Some facts on CBing:

It is very time dependent. You need to know when white was appears in your area. Most say this is the signal of the main flow. Walt has other perceptions of white wax but says is it a good marker on when to time your CB manipulation. Count back 8wks from white wax. This will be when you manipulate (CB) your colony. You may manipulate earlier and it does not matter but it is crucial not to be late. White wax for my area is the first to second week of April time frame. So I am Cbing in the first too second week of February or earlier.

You have to have a super of Brood depth drawn comb. It has to be drawn comb and not foundation as the bees will see the foundation as a wall or honey block. After white wax the bees will have the ability to draw comb and you can super with foundation. Until you see white wax all supering must be done with drawn comb.

You do not CB brood frames. In no way does CBing involve the manipulations of  brood nest. I REPEAT CBing HAS NOTHING TO DO WITH THE MANIPULATION OF THE BROOD NEST!!! That is what makes the swarm control method so sweet. No moving all those supers to check for queen cells and open the brood nest. This is where a lot of beeks err with the system. They create their own system and then blame the system when they have swarms.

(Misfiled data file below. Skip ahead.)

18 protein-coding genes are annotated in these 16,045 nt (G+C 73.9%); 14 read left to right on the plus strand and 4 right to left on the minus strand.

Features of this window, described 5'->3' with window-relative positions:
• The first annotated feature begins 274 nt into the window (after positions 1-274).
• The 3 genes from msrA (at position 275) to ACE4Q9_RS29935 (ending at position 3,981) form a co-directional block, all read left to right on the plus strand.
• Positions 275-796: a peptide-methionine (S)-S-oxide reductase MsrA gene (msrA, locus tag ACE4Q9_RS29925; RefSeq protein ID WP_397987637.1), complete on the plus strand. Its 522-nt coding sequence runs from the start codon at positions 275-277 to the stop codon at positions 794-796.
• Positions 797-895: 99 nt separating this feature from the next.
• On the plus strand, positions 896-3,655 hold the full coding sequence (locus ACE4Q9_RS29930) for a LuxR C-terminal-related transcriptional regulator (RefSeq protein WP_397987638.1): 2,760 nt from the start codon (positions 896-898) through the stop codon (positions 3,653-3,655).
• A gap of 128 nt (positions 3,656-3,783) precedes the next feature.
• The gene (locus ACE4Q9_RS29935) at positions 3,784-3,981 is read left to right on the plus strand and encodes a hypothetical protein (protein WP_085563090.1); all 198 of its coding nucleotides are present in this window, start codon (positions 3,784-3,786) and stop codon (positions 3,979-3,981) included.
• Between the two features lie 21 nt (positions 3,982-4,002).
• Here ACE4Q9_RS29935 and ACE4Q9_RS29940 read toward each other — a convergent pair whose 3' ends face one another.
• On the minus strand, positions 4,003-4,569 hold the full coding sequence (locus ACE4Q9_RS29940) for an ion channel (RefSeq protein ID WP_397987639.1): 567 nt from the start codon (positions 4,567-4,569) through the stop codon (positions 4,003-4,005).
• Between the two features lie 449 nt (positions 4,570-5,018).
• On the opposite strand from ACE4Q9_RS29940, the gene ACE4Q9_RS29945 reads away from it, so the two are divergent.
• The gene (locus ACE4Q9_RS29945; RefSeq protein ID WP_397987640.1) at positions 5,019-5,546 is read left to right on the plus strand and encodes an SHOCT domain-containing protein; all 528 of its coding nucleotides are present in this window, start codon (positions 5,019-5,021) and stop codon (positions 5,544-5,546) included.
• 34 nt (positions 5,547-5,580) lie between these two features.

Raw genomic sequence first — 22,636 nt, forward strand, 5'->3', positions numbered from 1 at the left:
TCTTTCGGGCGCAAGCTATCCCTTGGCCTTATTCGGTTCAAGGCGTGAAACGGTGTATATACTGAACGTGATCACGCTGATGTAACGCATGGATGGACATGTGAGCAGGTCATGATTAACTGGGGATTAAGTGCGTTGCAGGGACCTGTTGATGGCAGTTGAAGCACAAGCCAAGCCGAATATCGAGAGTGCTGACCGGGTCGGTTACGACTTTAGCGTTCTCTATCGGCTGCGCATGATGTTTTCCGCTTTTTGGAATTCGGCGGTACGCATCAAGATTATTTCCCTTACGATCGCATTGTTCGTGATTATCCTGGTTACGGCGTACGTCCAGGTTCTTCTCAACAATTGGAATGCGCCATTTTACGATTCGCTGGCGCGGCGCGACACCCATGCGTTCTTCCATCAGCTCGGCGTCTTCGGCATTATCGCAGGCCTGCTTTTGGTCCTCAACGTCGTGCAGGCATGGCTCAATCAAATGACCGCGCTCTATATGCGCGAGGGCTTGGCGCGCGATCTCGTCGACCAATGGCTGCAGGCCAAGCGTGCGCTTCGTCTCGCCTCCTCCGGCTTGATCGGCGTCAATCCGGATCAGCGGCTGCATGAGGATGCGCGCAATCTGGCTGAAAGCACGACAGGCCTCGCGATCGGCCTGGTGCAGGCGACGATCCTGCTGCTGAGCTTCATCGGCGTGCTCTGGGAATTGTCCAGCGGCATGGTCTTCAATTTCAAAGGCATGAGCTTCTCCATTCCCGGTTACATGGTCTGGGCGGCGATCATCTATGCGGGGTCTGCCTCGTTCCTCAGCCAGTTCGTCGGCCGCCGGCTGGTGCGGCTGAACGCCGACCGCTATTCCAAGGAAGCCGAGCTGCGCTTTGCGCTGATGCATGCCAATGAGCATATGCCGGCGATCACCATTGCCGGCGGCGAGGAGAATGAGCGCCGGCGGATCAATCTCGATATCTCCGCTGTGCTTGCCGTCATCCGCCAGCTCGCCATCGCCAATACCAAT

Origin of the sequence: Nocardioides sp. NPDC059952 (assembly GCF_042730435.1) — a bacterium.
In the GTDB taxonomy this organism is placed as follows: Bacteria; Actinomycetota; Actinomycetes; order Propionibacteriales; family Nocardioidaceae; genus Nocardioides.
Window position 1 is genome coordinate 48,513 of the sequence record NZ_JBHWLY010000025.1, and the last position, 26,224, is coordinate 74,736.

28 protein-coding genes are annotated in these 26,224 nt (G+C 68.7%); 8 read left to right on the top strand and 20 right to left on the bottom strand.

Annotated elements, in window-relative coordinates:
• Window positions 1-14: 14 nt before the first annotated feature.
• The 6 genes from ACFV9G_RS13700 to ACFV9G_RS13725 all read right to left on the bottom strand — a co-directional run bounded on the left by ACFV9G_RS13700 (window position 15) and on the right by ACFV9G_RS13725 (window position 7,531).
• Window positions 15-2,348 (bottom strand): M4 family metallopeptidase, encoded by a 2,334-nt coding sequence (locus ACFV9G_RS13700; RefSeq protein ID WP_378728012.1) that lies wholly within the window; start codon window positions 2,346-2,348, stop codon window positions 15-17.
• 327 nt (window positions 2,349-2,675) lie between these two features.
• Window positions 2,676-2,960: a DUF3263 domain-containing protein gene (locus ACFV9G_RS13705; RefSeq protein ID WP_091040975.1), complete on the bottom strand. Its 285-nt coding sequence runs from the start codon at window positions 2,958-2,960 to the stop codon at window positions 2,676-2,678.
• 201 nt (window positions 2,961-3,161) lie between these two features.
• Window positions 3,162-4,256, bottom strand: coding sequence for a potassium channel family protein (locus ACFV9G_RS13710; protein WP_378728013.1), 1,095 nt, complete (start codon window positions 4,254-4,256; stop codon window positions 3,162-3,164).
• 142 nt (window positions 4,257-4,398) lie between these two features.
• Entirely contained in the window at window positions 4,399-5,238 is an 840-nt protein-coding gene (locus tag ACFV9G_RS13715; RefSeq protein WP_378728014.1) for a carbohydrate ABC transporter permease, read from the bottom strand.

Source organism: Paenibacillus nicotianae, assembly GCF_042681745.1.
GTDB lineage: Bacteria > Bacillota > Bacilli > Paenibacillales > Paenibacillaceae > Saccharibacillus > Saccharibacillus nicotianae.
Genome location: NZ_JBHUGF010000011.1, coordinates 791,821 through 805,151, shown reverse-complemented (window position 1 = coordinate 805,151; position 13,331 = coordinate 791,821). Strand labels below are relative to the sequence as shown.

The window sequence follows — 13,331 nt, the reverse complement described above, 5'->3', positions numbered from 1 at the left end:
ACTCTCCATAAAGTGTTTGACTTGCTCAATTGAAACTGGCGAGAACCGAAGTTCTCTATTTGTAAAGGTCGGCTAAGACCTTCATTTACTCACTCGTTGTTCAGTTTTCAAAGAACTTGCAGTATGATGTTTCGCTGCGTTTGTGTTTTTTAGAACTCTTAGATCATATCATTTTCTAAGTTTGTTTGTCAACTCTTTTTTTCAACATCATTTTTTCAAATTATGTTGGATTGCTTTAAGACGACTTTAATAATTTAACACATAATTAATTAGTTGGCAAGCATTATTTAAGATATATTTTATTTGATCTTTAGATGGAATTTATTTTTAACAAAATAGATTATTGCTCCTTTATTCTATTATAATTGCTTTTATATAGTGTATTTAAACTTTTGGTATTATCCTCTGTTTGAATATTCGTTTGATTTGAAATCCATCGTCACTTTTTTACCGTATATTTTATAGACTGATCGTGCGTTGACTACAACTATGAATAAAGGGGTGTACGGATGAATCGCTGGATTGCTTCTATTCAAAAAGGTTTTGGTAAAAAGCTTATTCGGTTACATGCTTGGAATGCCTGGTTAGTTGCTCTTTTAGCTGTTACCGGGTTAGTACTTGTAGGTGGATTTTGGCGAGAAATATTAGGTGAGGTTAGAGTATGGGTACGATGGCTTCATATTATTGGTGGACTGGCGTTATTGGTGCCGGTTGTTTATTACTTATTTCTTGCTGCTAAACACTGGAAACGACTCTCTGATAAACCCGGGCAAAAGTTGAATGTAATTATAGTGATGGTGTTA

You start with a deep of brood and at least one shallow of  honey and a shallow of  drawn comb. You checkerboard the honey and drawn comb and place a shallow of drawn comb on top of that and you are done.  Of course this is on top of the brood chamber. How much simpler can you get? You then stay two supers ahead to coax the bees into thinking there is no overhead ceiling. What I mean by two supers. When you see nectar in the super below the top one add another super. Remember drawn comb until white wax then foundation is OK.

It will then look like this:

When you see nectar in the third row from the bottom in an empty frame add another super of most likely drawn comb.